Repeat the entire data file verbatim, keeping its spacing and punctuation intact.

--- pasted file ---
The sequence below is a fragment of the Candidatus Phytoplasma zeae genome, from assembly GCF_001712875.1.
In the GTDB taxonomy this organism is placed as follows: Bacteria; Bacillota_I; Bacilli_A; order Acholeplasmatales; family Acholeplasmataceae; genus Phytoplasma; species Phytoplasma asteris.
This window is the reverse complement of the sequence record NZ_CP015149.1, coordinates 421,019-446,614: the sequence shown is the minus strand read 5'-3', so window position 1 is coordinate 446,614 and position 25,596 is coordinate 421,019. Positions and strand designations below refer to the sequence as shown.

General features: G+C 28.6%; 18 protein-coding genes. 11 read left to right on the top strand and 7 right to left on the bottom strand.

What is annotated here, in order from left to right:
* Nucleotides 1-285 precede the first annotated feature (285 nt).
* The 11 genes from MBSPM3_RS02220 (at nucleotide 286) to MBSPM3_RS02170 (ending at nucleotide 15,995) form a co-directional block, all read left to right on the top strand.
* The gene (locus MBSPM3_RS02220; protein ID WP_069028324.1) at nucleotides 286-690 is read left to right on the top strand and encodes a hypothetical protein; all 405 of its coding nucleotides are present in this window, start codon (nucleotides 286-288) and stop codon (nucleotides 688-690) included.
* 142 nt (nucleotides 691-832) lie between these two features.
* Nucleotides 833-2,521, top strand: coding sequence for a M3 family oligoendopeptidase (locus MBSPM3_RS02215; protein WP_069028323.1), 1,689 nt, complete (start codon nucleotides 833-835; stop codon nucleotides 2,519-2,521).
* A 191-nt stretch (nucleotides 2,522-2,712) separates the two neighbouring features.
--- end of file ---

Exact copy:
The sequence below is a fragment of the Candidatus Phytoplasma zeae genome, from assembly GCF_001712875.1.
In the GTDB taxonomy this organism is placed as follows: Bacteria; Bacillota_I; Bacilli_A; order Acholeplasmatales; family Acholeplasmataceae; genus Phytoplasma; species Phytoplasma asteris.
This window is the reverse complement of the sequence record NZ_CP015149.1, coordinates 421,019-446,614: the sequence shown is the minus strand read 5'-3', so window position 1 is coordinate 446,614 and position 25,596 is coordinate 421,019. Positions and strand designations below refer to the sequence as shown.

General features: G+C 28.6%; 18 protein-coding genes. 11 read left to right on the top strand and 7 right to left on the bottom strand.

What is annotated here, in order from left to right:
* Nucleotides 1-285 precede the first annotated feature (285 nt).
* The 11 genes from MBSPM3_RS02220 (at nucleotide 286) to MBSPM3_RS02170 (ending at nucleotide 15,995) form a co-directional block, all read left to right on the top strand.
* The gene (locus MBSPM3_RS02220; protein ID WP_069028324.1) at nucleotides 286-690 is read left to right on the top strand and encodes a hypothetical protein; all 405 of its coding nucleotides are present in this window, start codon (nucleotides 286-288) and stop codon (nucleotides 688-690) included.
* 142 nt (nucleotides 691-832) lie between these two features.
* Nucleotides 833-2,521, top strand: coding sequence for a M3 family oligoendopeptidase (locus MBSPM3_RS02215; protein WP_069028323.1), 1,689 nt, complete (start codon nucleotides 833-835; stop codon nucleotides 2,519-2,521).
* A 191-nt stretch (nucleotides 2,522-2,712) separates the two neighbouring features.